BL: I really liked Jim Warren. I regret the way things ended with us. We had issues with how the cover photos were handled. I don't want to get into specifics here but the way it turned out didn't set well with Jim. There was some bitterness. We settled and I received $500. I was supposed to get all my art back but I only received 3 or 4 pictures out of the 8. So someone, somewhere, has the original artwork of the rest. I wish it didn't end the way it did but he was a New Yorker, very hard-nosed. He was angry, a matter of pride, I suppose. Anyway, it's long over. I really like the man, I really do. There's something about Jim, very charming, very cocky too, and now I can look back at this whole thing, almost like an outsider, to see all of the picture and not just my side of it. I like him. Bottom line is I thought I should have been paid for the use of my photos that he used on his covers, since I was a model and that is how I survived. Looking back, he did me a favor. I will always be remembered as a part of Vampirella’s legacy.

RA: Bill DuBay, who was the writer of Vampirella at the time, has an amusing anecdote about the day you met Jim Warren. His account was that Jim Warren was getting himself spruced up to meet you later that day and that DuBay ran into you in the elevator, stammered out his name and that he wrote your stories. Later that day, while you were meeting with Warren, he invited DuBay into his office to meet you and you basically jumped up, said "Oh, Dube!" and gave him a big kiss in front of Warren and that Warren's jaw dropped about six feet. It's a funny story and I was just wondering if you remember any of that?

BL: {laughs} I kind of remember us in the elevator. It does sound like me, like something I'd do. That’s my good nature. I'm sure it must have been OK with Dube!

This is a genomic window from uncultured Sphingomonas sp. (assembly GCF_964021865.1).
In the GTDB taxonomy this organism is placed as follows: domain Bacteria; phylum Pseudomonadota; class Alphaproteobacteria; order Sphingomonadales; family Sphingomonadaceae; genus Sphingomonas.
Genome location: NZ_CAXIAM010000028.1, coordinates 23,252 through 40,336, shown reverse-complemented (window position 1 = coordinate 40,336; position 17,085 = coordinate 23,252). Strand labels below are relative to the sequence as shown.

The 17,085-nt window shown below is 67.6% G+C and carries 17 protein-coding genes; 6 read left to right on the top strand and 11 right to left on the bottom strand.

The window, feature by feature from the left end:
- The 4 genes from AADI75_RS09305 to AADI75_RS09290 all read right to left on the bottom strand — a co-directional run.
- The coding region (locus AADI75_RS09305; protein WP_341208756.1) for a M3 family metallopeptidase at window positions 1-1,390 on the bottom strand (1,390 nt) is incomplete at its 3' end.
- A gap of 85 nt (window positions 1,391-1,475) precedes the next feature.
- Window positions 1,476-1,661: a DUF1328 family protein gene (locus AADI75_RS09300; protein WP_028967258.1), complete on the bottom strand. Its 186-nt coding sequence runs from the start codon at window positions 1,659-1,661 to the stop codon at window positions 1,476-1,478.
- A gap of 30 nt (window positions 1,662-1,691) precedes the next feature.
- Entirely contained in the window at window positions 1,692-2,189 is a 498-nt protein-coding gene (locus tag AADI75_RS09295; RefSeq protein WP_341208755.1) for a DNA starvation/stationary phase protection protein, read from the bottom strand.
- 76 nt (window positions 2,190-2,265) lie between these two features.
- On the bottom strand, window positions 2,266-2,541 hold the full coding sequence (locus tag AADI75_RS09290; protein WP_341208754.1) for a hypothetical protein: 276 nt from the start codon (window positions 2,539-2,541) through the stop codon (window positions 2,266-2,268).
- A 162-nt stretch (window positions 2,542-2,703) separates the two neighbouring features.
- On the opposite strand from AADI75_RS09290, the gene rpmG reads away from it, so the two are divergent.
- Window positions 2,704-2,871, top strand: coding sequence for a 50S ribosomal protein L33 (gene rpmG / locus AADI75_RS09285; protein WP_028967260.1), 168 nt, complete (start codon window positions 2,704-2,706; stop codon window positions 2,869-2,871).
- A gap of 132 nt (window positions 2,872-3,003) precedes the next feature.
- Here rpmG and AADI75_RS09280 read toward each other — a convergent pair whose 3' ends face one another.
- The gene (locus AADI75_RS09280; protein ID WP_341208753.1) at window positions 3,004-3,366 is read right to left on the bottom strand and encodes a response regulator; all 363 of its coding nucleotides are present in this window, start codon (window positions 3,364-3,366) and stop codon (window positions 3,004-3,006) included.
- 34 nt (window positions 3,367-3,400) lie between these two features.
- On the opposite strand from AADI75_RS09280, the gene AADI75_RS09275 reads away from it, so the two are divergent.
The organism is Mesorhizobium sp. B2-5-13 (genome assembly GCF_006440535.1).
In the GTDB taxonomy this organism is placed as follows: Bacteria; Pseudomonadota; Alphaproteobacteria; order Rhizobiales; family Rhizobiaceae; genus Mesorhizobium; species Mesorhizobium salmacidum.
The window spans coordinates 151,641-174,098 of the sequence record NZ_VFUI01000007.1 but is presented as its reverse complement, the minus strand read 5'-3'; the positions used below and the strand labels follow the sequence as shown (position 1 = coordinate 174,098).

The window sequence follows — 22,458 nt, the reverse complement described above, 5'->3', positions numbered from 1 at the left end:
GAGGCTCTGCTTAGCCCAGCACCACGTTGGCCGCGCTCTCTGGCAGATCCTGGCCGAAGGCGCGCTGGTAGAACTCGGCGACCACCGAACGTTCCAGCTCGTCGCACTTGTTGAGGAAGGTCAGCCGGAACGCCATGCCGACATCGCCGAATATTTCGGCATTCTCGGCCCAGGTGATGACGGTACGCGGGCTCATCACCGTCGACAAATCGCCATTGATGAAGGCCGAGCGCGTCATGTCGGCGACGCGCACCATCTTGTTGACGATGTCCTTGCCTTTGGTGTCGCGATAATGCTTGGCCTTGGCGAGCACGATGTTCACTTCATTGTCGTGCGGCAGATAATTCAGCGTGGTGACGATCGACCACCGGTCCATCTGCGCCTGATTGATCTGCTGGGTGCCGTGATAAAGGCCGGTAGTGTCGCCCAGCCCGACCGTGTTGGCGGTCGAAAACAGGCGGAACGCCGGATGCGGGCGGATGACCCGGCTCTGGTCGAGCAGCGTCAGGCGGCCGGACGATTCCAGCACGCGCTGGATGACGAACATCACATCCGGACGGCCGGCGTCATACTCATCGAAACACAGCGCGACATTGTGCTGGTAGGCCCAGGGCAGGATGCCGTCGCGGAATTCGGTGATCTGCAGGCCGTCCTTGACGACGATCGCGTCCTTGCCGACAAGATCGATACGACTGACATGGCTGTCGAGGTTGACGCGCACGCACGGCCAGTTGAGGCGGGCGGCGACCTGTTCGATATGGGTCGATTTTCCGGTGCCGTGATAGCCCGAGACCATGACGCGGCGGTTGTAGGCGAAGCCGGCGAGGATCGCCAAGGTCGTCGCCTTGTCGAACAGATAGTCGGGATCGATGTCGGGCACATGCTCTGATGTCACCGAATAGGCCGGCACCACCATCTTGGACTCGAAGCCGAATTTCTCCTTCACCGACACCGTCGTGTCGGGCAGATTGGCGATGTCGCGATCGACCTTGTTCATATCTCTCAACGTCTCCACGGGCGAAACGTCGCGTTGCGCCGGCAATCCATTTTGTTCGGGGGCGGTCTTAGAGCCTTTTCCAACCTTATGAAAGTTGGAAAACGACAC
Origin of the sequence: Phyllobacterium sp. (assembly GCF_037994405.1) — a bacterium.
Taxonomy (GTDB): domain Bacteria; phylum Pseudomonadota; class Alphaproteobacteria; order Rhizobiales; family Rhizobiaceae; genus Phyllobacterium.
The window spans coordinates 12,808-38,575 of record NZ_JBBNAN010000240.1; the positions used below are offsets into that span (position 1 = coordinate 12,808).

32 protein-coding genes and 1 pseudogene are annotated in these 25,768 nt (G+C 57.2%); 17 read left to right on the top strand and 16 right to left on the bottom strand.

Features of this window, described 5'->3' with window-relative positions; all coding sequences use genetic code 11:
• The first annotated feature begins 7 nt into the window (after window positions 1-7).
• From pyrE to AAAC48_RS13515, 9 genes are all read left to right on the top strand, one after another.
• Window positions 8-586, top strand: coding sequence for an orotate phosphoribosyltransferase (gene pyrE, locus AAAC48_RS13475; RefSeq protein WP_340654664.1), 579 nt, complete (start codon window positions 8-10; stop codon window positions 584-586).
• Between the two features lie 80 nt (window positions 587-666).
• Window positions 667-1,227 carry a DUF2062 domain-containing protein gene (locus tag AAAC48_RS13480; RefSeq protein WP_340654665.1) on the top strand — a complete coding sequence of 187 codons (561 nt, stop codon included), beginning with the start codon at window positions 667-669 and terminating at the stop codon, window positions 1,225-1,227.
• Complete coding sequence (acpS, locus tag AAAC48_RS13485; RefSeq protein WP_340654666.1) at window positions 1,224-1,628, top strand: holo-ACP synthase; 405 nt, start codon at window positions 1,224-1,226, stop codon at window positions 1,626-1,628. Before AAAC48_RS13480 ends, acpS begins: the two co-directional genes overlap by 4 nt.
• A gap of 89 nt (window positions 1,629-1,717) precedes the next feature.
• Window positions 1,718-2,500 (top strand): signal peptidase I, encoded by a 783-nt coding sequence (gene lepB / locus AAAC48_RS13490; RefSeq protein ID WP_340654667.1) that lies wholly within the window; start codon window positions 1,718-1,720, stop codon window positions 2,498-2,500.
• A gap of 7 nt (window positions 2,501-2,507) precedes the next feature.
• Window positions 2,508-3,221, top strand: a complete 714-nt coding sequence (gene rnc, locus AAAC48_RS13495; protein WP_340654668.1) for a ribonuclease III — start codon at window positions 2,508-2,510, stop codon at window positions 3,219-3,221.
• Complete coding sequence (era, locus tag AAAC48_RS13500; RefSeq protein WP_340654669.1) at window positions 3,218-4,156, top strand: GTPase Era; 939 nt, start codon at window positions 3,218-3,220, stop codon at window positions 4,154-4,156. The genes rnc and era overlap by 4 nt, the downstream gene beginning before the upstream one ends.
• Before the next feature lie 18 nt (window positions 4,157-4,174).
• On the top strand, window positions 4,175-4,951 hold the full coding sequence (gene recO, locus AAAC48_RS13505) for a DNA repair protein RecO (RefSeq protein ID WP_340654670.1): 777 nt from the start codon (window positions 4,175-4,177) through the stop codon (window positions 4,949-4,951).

RA: I think he said it was one of the best days of his life.

BL: How sweet of him to say that.

RA: At one point, after you'd appeared as Vampirella on a number of covers, one of the folks writing into the letters page asked if it was definite that you were going to be Vampirella in the movie and the editorial reply was basically "don’t count on it". Was that after your trouble with Warren?

BL: That was from Jim Warren?

RA: I don't know. I don't know who wrote the editorial reply.

BL: Well, that's O.K. By the time I started appearing on the actual covers, the movie was already cancelled. Michael Carreras had gone back. Everything was on hold. Jim and Carreras were already fighting about all kinds of stuff. There was an outside party, too, who was trying to get the studio to make or fund the movie. There was stuff going on about the merchandising. The movie may have fallen through because there were arguments over who would have the rights to the merchandising. That's what I heard. There were a lot of people involved in that movie. Too many egos, too many Chiefs and not enough Indians. Something like that. You never know the complete truth because you can't see everybody's motives and their perceptions. There's the underlying truth and there's the part of the truth that you can see. It's hard to see all of it, especially if you’re involved in it at the time.